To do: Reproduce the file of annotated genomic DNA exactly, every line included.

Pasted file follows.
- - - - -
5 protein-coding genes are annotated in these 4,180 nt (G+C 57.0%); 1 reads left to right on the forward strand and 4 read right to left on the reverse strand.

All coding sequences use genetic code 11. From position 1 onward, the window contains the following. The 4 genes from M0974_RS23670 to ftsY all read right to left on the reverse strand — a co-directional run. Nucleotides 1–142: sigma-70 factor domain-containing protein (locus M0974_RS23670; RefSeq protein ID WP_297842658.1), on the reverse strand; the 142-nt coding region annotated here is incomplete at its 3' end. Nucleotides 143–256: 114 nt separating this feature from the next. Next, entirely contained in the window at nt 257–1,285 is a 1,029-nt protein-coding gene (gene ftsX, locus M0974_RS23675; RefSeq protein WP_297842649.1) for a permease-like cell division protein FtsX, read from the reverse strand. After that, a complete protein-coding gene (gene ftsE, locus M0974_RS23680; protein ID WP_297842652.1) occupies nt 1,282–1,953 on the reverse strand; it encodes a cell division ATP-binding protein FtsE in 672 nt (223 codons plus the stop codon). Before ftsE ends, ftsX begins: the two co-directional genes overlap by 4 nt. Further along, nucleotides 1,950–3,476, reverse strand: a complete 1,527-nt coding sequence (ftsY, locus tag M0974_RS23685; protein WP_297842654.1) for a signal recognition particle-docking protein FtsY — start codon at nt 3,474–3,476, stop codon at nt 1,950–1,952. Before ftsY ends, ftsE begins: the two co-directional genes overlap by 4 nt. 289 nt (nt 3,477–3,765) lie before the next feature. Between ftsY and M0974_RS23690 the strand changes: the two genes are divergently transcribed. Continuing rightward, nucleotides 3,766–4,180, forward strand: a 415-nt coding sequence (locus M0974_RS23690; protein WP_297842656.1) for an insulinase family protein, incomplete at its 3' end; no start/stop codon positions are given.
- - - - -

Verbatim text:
5 protein-coding genes are annotated in these 4,180 nt (G+C 57.0%); 1 reads left to right on the forward strand and 4 read right to left on the reverse strand.

All coding sequences use genetic code 11. From position 1 onward, the window contains the following. The 4 genes from M0974_RS23670 to ftsY all read right to left on the reverse strand — a co-directional run. Nucleotides 1–142: sigma-70 factor domain-containing protein (locus M0974_RS23670; RefSeq protein ID WP_297842658.1), on the reverse strand; the 142-nt coding region annotated here is incomplete at its 3' end. Nucleotides 143–256: 114 nt separating this feature from the next. Next, entirely contained in the window at nt 257–1,285 is a 1,029-nt protein-coding gene (gene ftsX, locus M0974_RS23675; RefSeq protein WP_297842649.1) for a permease-like cell division protein FtsX, read from the reverse strand. After that, a complete protein-coding gene (gene ftsE, locus M0974_RS23680; protein ID WP_297842652.1) occupies nt 1,282–1,953 on the reverse strand; it encodes a cell division ATP-binding protein FtsE in 672 nt (223 codons plus the stop codon). Before ftsE ends, ftsX begins: the two co-directional genes overlap by 4 nt. Further along, nucleotides 1,950–3,476, reverse strand: a complete 1,527-nt coding sequence (ftsY, locus tag M0974_RS23685; protein WP_297842654.1) for a signal recognition particle-docking protein FtsY — start codon at nt 3,474–3,476, stop codon at nt 1,950–1,952. Before ftsY ends, ftsE begins: the two co-directional genes overlap by 4 nt. 289 nt (nt 3,477–3,765) lie before the next feature. Between ftsY and M0974_RS23690 the strand changes: the two genes are divergently transcribed. Continuing rightward, nucleotides 3,766–4,180, forward strand: a 415-nt coding sequence (locus M0974_RS23690; protein WP_297842656.1) for an insulinase family protein, incomplete at its 3' end; no start/stop codon positions are given.